1. Virtually all Michigan and Wisconsin Election Day voters (and absentee voters, for that matter) use paper ballots.  In Michigan, these ballots are counted on scanners; in Wisconsin, some are counted by hand, but most by scanners.  Election returns from these states cannot be used to compare voting patterns using electronic machines and paper-based systems.  The core empirical claim in the NY Mag article that has the Internet all atwitter cannot be true.
  2. The difference in voting patterns between Pennsylvania voters who used  electronic machines and those who used optically scanned ballots is accounted for by the fact that voting machines are not randomly distributed in Pennsylvania.  Clinton received proportionally more votes in counties with electronic machines, but that is because these counties were disproportionately nonwhite and metropolitan — factors that are correlated with using DREs in Pennsylvania.
  3. The importance of advocating for post-election audits to ensure that the ballots were counted correctly is not a matter of electronic vs. paper ballots, or a matter of whether doing so will save the election for one’s favored candidate.  The reason all systems, regardless of technology, should be audited after every election is to ensure that the election was fair and that the equipment and counting procedures functioned properly.  This critical message was unfortunately garbled by playing to conspiratorial fears about the outcome of the 2016 election.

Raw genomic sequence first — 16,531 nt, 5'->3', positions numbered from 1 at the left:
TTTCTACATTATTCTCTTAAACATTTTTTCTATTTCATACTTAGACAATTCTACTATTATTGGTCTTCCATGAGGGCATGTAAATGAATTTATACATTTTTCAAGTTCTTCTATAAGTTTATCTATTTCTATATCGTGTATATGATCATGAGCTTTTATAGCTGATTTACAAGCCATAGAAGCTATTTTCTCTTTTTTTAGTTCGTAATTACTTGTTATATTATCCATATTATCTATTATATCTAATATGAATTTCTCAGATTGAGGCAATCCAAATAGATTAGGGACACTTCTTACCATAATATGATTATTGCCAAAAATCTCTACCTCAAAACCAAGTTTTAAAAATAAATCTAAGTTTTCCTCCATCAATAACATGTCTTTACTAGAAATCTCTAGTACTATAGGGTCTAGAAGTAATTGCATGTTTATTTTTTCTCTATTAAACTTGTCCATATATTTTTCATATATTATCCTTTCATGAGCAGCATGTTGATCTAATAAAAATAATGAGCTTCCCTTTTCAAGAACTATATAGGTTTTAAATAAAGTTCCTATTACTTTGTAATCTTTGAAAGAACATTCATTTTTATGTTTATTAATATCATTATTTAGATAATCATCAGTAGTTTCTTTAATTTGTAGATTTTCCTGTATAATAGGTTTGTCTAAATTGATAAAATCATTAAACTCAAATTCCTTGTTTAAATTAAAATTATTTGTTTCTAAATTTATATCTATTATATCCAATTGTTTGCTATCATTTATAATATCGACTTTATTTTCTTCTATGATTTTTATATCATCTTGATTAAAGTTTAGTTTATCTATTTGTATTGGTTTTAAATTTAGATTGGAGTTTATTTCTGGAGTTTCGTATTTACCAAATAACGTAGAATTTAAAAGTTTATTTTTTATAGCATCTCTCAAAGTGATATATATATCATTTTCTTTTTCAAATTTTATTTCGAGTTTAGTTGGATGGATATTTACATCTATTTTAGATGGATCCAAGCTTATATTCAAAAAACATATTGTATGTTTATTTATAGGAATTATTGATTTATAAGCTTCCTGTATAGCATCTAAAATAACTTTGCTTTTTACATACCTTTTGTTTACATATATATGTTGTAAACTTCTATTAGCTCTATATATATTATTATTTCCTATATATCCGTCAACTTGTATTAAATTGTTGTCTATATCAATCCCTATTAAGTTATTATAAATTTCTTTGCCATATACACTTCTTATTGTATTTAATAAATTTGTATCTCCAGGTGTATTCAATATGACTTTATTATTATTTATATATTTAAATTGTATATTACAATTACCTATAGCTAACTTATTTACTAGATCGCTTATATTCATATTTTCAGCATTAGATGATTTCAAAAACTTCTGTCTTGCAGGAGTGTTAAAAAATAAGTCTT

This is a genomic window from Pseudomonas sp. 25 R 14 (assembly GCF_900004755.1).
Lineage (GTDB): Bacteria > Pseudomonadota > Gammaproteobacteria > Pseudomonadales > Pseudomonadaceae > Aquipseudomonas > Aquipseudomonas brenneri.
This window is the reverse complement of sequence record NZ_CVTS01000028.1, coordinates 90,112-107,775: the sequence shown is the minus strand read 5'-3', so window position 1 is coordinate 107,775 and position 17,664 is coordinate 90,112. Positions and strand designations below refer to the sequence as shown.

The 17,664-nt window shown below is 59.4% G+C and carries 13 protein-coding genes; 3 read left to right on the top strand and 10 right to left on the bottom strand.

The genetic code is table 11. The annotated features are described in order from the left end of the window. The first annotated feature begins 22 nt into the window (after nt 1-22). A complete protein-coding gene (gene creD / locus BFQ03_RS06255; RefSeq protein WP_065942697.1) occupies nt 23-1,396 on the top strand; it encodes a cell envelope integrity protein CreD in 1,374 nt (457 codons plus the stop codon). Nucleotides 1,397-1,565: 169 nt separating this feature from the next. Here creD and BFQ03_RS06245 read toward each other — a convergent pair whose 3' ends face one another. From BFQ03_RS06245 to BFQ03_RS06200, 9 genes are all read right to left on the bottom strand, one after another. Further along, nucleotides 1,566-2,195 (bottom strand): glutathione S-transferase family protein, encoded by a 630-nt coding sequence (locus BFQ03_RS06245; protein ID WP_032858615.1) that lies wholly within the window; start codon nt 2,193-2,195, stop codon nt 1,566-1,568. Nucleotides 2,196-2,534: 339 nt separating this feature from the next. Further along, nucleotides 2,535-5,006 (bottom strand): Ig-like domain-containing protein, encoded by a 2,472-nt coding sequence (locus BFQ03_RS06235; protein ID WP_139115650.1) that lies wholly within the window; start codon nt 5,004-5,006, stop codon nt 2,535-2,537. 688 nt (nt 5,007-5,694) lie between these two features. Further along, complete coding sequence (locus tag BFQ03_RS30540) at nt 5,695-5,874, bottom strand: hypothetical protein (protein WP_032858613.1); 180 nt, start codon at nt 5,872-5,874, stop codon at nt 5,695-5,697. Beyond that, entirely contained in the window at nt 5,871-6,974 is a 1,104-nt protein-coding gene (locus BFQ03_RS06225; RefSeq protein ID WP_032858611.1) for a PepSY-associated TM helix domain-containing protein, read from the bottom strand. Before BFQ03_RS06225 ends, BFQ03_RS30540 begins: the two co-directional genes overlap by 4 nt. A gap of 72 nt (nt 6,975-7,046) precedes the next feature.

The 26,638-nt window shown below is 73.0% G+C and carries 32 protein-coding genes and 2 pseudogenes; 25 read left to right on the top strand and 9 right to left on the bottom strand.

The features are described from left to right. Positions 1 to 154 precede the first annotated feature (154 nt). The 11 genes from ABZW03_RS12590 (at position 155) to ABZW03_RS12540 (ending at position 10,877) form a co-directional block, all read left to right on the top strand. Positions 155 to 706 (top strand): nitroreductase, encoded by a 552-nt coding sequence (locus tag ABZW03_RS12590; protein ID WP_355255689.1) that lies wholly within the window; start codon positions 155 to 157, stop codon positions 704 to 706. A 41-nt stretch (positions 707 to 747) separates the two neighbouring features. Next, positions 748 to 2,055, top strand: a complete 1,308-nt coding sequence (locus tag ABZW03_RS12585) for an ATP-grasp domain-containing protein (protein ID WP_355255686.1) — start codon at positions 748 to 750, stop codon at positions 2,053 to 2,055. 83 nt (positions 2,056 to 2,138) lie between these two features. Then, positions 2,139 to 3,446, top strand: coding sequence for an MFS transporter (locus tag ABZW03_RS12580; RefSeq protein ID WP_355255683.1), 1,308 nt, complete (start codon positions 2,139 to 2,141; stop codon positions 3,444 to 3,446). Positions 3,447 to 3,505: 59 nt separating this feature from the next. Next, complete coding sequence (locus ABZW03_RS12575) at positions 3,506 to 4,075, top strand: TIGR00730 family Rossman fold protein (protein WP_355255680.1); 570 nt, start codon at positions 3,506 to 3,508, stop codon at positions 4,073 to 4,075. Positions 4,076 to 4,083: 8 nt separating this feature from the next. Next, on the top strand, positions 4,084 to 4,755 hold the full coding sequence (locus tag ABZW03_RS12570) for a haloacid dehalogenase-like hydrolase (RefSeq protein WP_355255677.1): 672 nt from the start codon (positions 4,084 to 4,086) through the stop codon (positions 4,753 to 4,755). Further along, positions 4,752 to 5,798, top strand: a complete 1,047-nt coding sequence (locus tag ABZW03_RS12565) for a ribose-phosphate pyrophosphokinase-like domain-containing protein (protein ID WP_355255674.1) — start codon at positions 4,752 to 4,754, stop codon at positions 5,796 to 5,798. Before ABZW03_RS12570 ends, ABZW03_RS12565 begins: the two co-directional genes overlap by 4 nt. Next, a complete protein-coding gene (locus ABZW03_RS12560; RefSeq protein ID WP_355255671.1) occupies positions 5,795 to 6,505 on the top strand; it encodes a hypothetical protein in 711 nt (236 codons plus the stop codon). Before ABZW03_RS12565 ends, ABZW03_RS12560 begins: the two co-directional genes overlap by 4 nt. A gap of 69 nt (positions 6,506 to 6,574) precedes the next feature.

4. My biggest fear in this episode is that election officials, state legislators, and voters will now regard advocates for post-election audits as part of the movement to discredit the election of Donald Trump as president.  I know that this is not the intention. My biggest hope is decisionmakers will look beyond the sensational headlines and recognize that post-election audits are simply  a good tool to make sure that the election system has functioned as intended.

*I have learned that between 5% and 10% of Wisconsin voters who are not physically disabled do use the so-called “accessibility machines,” rather than the regular opscan paper ballots.  However, I know of no election returns that have reported the results of ballots cast on these machines alone, nor do I believe that the reports discussed in the NY Mag article were referring to these ballots.